Being the biggest supporter of equestrian sports including, of course, horse racing, what’s always been a question mark is why Longines doesn’t have any ambassadors for the sport. Yes, it has brand ambassadors like Kate Winslet, Simon Baker, and former tennis megastars Stefi Graf and husband Andre Agassi, but, somewhat ironically, no actual racing ambassadors- which is a good a way as any to lead to Francesca Cumani.


With Longines sponsoring the CNN programme “Winning Post” hosted by Miss Cumani, surely she would bring added value and equity to the brand as their face of horse racing- and also more interest and appeal to a global sport desperately short of global heroes, no matter what those who only look and live in their own backyards might think?


American Pharoah, for example, might be the present and future of American racing, but this fame has not traveled that far outside of home base.


Able Friend and Joao Moreira might be a dynamic duo in Hong Kong, but, after that unsuccessful sojourn to Royal Ascot, any thoughts of global fame are in the file marked Pending. Moreira and Zac Purton are Group 1 winning jockeys who have won their share of big races, internationally, as have Ryan Moore, Christophe Soumillon and Frankie Dettori, but none have yet to be more than Group One winning jockeys, which makes one wonder if this is as good as it gets for these brilliant athletes.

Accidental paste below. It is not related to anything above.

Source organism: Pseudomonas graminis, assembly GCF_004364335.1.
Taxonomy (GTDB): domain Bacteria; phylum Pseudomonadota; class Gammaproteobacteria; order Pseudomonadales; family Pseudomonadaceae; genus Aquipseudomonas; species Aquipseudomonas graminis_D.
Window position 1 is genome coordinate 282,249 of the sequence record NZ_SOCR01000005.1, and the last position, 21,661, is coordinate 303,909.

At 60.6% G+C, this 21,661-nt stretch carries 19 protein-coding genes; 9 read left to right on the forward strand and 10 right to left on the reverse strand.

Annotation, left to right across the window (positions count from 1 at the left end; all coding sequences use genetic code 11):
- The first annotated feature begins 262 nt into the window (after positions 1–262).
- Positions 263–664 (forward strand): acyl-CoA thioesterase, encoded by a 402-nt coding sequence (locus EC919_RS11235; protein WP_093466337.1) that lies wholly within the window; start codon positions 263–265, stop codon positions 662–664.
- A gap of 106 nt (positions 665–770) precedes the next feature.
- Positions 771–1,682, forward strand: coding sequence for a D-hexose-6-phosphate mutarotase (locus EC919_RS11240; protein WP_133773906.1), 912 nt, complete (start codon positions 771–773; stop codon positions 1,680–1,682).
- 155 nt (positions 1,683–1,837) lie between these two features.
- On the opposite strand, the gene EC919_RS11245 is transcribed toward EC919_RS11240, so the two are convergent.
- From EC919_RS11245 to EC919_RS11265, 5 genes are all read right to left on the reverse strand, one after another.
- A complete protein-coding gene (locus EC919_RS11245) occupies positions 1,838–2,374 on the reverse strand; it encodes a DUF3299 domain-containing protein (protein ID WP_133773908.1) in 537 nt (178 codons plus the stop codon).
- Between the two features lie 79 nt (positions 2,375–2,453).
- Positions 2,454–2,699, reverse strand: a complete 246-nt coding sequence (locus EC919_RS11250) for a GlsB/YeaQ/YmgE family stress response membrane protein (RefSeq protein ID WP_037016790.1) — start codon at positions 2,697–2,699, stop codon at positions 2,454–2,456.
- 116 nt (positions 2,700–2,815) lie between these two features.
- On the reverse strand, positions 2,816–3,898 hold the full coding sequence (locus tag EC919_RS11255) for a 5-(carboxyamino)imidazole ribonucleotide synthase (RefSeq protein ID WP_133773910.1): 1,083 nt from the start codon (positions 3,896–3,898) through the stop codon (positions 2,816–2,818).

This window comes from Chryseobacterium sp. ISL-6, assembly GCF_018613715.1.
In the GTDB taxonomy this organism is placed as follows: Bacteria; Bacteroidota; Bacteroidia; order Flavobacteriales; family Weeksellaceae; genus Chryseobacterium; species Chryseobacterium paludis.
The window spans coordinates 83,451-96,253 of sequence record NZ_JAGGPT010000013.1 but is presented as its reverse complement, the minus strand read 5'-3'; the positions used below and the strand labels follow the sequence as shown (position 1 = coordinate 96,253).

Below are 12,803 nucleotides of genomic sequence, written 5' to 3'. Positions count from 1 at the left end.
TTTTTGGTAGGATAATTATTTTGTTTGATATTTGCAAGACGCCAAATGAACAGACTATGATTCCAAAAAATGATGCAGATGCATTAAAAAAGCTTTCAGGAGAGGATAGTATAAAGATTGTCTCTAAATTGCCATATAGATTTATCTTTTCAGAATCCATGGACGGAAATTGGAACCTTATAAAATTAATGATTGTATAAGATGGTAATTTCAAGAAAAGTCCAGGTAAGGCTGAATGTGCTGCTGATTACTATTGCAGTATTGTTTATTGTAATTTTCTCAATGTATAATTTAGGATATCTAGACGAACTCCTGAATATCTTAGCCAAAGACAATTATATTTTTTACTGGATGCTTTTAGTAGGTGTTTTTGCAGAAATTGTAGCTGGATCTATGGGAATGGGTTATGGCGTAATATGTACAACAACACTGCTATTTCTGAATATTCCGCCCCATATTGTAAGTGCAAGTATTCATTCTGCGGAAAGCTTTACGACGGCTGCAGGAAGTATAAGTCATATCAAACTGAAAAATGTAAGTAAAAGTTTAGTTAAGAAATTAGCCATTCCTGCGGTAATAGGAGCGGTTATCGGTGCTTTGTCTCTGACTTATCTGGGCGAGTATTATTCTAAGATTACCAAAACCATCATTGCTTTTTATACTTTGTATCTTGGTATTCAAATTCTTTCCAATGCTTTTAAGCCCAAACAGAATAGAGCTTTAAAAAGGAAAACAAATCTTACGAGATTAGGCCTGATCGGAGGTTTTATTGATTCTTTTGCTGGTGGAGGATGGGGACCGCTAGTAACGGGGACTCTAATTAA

And then there’s Francesca Cumani- poised, intelligent, articulate, engaging, attractive, credible, the daughter of trainer Luca Cumani, and a down-to-earth lady with substance- and great role model for every young- and not-so-young- girl out there with a love of horses and a passion for horse racing. She also has great taste in shoes and knows where to find the best dumplings in Hong Kong, but that’s neither here nor there…